What is networking?

Networking is the action of interacting with others to gather and exchange information and develop contacts. It’s about connecting with others to build mutually beneficial relationships.

When you are searching for a job, having a robust network is crucial. But don’t wait until you are searching for a job to connect. Networking can also help you on an everyday basis to keep up with the latest trends in your field, learn about a new career, and make connections for others building their networks.

How to network

Identify your network
Everyone you know is in your network! Build on your network by asking someone you know for one or two names and then ask those people for names. Here’s a list of ideas to get you started:

  • family and friends
  • co-workers (past and current)
  • community members
  • volunteer contacts
  • professional groups
  • school classmates, instructors, staff (college and high school)
  • your college alumni association

Introduce yourself
Create a brief story (aka elevator pitch) highlighting your background and experience as it relates to what you are doing or want to be doing (for career changers). Practice your story. Use this story to introduce yourself to potential contacts. Always carry and use business cards.

Ask open-ended questions, listen, and be curious
Just as important as telling your story is listening to the stories of people with whom you wish to connect. Ask questions about their background, interests, advice, trends, etc.

Attend networking events
Some people loath the idea of attending networking events. Regardless of how you feel about such events, determine whether or not you think the event will benefit your objectives and if the right people will be there.

Be proactive
Offer to help on projects in the community or at work. Volunteer with an organization of interest. Set up coffee or lunch meetings with your connections. Take a class. Try something new.

Become a connector
Help those in your network connect with others in order to build their own networks.

Be intentional about social media
Trying to connect with someone at a specific organization? Ask your social media contacts if they know anyone there. Connect or reconnect with former classmates, coworkers, friends, etc.

Use LinkedIn to connect

Use LinkedIn to connect and build your network. Here are a few tips:

  • Make sure your profile is in good shape
  • Reach out to potential connections with a customized request rather than using LinkedIn’s default message
  • Join LinkedIn groups that align with your interests, have many members, and are active
  • Connect with alumni from your alma mater and join any groups related to your school
  • Engage with your contacts by liking and commenting on their posts, providing your own status updates, and sharing articles or other content.

Tips for building and maintaining your network

This is an accordion element with a series of buttons that open and close related content panels.


Join at least one professional or trade association in your field or field of interest.  Attend their meetings and get involved. Join organizations that best meets your needs.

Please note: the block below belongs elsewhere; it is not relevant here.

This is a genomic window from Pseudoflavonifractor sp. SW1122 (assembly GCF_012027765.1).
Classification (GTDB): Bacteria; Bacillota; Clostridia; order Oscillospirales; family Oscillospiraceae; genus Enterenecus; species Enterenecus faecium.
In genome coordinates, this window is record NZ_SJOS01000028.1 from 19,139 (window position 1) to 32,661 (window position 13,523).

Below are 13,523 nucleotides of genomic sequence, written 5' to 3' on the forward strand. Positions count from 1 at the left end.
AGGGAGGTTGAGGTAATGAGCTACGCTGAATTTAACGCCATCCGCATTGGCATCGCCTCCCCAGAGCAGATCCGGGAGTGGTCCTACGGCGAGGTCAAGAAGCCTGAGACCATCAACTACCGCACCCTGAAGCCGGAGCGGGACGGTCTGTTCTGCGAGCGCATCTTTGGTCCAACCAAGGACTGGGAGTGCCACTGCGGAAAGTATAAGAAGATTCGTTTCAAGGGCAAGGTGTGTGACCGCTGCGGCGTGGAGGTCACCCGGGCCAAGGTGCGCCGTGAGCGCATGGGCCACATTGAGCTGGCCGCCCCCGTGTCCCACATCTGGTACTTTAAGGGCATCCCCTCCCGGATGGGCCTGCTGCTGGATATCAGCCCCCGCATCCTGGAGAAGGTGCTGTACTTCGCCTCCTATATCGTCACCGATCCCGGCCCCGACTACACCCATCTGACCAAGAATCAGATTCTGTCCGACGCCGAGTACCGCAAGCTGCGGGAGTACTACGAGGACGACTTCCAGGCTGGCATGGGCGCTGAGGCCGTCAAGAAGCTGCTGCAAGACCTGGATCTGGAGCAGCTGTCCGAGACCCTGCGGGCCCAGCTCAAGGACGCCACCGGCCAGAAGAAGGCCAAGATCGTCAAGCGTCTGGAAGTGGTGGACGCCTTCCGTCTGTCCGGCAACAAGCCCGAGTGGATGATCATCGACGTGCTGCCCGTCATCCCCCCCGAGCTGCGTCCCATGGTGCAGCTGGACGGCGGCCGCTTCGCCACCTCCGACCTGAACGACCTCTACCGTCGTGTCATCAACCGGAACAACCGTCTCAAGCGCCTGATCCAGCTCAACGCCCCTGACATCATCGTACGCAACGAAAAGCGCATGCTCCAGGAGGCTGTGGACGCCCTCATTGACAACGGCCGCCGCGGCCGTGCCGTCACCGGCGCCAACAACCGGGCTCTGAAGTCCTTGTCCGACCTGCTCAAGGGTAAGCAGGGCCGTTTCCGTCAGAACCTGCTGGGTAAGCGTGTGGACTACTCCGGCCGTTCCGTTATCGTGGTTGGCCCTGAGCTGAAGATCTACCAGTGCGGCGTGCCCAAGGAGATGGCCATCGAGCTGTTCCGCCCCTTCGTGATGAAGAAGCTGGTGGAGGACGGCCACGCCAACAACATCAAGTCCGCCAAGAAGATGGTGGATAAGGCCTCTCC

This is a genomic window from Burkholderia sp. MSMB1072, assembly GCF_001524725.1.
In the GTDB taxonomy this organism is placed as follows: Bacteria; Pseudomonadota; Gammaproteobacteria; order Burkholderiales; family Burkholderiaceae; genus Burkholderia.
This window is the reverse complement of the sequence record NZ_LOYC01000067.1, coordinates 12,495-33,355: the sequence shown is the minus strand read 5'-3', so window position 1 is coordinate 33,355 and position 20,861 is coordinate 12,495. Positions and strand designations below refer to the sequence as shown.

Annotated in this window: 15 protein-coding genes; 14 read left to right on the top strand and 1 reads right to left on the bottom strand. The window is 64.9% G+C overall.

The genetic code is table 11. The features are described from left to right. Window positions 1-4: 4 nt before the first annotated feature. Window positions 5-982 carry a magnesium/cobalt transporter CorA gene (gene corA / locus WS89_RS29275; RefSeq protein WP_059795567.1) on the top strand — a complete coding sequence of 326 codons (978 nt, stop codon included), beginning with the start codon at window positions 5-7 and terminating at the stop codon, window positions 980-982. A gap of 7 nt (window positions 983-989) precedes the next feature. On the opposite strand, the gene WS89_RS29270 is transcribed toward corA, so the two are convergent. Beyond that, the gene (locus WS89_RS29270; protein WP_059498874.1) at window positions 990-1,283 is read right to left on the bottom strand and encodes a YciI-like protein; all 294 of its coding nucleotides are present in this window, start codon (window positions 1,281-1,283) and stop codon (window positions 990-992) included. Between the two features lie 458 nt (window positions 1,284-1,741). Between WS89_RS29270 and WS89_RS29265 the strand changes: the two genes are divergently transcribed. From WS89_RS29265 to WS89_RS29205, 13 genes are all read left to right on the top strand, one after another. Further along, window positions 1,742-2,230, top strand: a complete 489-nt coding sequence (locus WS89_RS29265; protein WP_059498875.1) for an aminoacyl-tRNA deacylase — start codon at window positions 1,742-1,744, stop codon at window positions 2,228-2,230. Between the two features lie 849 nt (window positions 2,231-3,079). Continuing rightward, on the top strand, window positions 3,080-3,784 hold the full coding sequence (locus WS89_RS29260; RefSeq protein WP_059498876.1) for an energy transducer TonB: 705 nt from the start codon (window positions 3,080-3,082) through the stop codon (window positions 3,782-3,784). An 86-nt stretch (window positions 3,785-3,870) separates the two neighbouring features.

Get involved with your alumni association.  Pursue local chapters or set one up yourself.  Submit current information concerning your career achievements to the alumni association and follow up with other alumni in your interest area.


Attend professional conferences.  Introduce yourself to speakers and attendees.  Obtain a list of attendees and speakers and keep in touch using LinkedIn or other methods.

Consider professional development programs an opportunity to increase your skills and knowledge, AND a chance to expand your network.

Attend short programs and speeches in areas of interest sponsored by networking groups, adult and continuing education, alumni associations, professional and trade associations, and community and governmental organizations.

Interact and participate

Keep in touch with professors and instructors of college, university, and adult and continuing education courses.

Plan on meeting your contacts regularly for breakfast, lunch, or coffee, whatever fits into your schedule.

Invite your contacts to attend professional meetings, programs, and speeches.

Introduce your different contacts to each other and let others know you are open to and interested in meeting new people.

When looking for information, request recommendations and introductions from your contacts.

Keep your eyes and ears open to contacts’ news. Send notes of congratulations for noteworthy events.  Send notes of encouragement and sympathy when appropriate.

Connect with authors of books and articles in your field.  Establish and pursue a connection via social media (including LinkedIn) or email.

Offer to participate in user groups and committees in your organization.  Be open to working with members of different departments and divisions within your organization.


Contribute articles to LinkedIn, journals, and newsletters of trade and professional associations.  Connect with the editors, staff, and readers.

Share articles of interest with your contacts and send or post them with a short note.

Recommend and exchange resources.  Pass along reviews, newsletters, articles, reports, and program materials.

Follow up

Express appreciation.  Send thank-you notes or take your contacts out to lunch.

Continue to grow your list of contacts and connect with people on a regular basis. Then maintain an active network by reaching out periodically to the people on your contact list.

Create a system for keeping track of your network of connections.  Keep track of contact name, organization, position title, email, mailing address, LinkedIn profile, and phone numbers. Make a habit of collecting business cards and establish a system for filing them.